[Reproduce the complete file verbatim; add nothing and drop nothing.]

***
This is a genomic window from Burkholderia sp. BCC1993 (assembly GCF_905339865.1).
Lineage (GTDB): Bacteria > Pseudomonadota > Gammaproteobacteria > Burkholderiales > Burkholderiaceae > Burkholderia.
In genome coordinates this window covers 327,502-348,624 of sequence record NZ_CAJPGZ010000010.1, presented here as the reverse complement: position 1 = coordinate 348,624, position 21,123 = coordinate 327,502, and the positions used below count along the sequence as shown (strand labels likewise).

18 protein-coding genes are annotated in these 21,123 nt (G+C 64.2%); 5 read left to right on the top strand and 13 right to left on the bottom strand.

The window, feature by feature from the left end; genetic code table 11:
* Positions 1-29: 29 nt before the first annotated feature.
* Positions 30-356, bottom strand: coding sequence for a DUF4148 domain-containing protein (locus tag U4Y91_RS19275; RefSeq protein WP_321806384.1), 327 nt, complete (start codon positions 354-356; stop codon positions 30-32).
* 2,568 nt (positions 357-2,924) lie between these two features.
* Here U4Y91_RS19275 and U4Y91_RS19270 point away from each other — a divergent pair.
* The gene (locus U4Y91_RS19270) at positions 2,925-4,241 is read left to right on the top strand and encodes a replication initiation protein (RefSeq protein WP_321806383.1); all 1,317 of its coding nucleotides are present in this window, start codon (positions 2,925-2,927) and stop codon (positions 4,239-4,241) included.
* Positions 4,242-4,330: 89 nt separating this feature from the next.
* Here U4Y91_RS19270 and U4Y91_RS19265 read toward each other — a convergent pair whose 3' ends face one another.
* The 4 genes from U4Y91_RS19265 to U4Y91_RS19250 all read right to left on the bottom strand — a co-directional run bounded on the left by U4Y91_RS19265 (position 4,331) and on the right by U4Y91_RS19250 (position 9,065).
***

This is a genomic window from Burkholderia sp. BCC1993 (assembly GCF_905339865.1).
Lineage (GTDB): Bacteria > Pseudomonadota > Gammaproteobacteria > Burkholderiales > Burkholderiaceae > Burkholderia.
In genome coordinates this window covers 327,502-348,624 of sequence record NZ_CAJPGZ010000010.1, presented here as the reverse complement: position 1 = coordinate 348,624, position 21,123 = coordinate 327,502, and the positions used below count along the sequence as shown (strand labels likewise).

18 protein-coding genes are annotated in these 21,123 nt (G+C 64.2%); 5 read left to right on the top strand and 13 right to left on the bottom strand.

The window, feature by feature from the left end; genetic code table 11:
* Positions 1-29: 29 nt before the first annotated feature.
* Positions 30-356, bottom strand: coding sequence for a DUF4148 domain-containing protein (locus tag U4Y91_RS19275; RefSeq protein WP_321806384.1), 327 nt, complete (start codon positions 354-356; stop codon positions 30-32).
* 2,568 nt (positions 357-2,924) lie between these two features.
* Here U4Y91_RS19275 and U4Y91_RS19270 point away from each other — a divergent pair.
* The gene (locus U4Y91_RS19270) at positions 2,925-4,241 is read left to right on the top strand and encodes a replication initiation protein (RefSeq protein WP_321806383.1); all 1,317 of its coding nucleotides are present in this window, start codon (positions 2,925-2,927) and stop codon (positions 4,239-4,241) included.
* Positions 4,242-4,330: 89 nt separating this feature from the next.
* Here U4Y91_RS19270 and U4Y91_RS19265 read toward each other — a convergent pair whose 3' ends face one another.
* The 4 genes from U4Y91_RS19265 to U4Y91_RS19250 all read right to left on the bottom strand — a co-directional run bounded on the left by U4Y91_RS19265 (position 4,331) and on the right by U4Y91_RS19250 (position 9,065).